Wyatt Employment Law Report

Supreme Court Rules Drug Company Sales Employees Are Not Entitled to Overtime Pay

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By Edwin S. Hopson

In Christopher et al. v. SmithKline Beecham Corp., d/b/a Glasxosmithkline, 567 U.S. ___ (2012), No. 11-204, decided June 18, 2012, the U.S. Supreme Court, in a 5-4 decision, ruled that certain drug sales employees are to be treated as “outside salesmen” under the Fair Labor Standards Act (FLSA) and therefore are exempt from the overtime requirements of the law.  The drug sales employees had filed a private action against their employer under the FLSA seeking unpaid overtime pay.  The U.S. Department of Labor had filed an amicus brief supporting the employees’ claims.

The court’s opinion was authored by Justice Alito, who was joined by Chief Justice Roberts, and Justices Scalia, Kennedy and Thomas.  Justice Breyer wrote a dissenting opinion that was joined in by Justices Ginsburg, Sotomayor and Kagan.

The majority, after rejecting any deference to the Department of Labor’s interpretation, reviewed the FLSA and its regulations and concluded that the drug sales employees were exempt even though they only obtained non-binding commitments from doctors to prescribe their drugs to their patients (who actually were the purchasers in most cases).  The statutory provision in question, 29 U. S. C. §203(k), states that “‘[s]ale’ or ‘sell’ includes any sale, exchange, contract to sell, consignment for sale, shipment for sale, or other disposition.” [Emphasis added].  The majority seized upon the “or other disposition” phrase and ruled for the drug company defendant, pointing out, “Petitioners—each of whom earned an average of more than $70,000 per year and spent between 10 and 20 hours outside normal business hours each week performing work related to his assigned portfolio of drugs in his assigned sales territory—are hardly the kind of employees that the FLSA was intended to protect.” Slip Opinion Page 22.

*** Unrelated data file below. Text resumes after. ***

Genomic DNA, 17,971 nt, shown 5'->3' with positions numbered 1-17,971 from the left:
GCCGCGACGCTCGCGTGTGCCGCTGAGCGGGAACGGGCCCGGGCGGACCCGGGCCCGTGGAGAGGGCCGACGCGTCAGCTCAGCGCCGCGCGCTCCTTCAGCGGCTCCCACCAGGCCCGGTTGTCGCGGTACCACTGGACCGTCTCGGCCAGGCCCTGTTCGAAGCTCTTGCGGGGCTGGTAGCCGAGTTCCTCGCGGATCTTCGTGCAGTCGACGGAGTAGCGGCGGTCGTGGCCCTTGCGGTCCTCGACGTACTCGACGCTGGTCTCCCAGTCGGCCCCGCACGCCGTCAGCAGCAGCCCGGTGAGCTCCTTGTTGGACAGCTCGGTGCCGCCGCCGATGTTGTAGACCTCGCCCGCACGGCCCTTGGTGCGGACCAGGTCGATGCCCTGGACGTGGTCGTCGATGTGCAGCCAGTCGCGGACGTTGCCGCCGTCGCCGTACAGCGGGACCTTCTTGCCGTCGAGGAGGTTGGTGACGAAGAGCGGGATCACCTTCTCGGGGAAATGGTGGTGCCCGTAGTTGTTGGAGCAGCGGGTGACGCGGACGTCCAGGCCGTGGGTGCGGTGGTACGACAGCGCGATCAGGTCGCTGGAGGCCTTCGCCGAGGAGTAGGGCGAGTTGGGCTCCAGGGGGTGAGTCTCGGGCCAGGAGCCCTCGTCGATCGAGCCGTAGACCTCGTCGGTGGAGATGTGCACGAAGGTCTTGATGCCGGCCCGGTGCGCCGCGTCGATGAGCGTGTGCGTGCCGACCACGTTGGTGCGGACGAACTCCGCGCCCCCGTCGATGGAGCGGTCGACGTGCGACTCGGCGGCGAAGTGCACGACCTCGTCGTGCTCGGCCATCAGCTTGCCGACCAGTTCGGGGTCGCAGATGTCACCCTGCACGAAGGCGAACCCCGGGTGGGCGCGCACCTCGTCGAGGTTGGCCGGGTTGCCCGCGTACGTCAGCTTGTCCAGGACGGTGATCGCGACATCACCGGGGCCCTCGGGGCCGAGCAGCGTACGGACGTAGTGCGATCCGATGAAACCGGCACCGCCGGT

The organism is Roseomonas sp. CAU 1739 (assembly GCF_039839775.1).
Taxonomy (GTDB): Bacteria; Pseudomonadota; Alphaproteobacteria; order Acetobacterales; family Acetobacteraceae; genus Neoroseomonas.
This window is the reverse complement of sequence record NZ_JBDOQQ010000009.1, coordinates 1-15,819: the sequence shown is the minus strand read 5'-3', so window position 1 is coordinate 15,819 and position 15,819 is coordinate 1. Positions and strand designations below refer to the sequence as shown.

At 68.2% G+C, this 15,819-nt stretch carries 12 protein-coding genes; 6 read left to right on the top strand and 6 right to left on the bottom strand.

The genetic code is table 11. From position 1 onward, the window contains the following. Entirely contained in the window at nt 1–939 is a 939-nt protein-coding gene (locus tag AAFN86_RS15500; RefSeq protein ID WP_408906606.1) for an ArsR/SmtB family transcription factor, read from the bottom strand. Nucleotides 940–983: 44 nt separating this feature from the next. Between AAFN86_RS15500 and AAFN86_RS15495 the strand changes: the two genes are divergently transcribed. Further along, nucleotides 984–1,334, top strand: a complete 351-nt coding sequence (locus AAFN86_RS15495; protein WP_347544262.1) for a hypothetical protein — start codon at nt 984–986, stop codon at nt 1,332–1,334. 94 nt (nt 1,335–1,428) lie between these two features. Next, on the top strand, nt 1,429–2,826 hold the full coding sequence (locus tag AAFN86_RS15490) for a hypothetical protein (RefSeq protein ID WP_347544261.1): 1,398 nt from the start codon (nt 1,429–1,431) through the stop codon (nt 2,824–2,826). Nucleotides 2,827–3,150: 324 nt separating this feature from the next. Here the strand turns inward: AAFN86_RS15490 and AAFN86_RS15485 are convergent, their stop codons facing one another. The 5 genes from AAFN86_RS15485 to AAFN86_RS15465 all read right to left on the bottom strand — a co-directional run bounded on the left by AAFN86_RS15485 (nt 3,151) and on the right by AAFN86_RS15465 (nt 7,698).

Leave a reply. Please note that although this blog may be helpful in informing clients and others who have an interest in information privacy and security, it is not intended to be legal advice. The information on this blog also should not be relied upon to form an attorney-client relationship.

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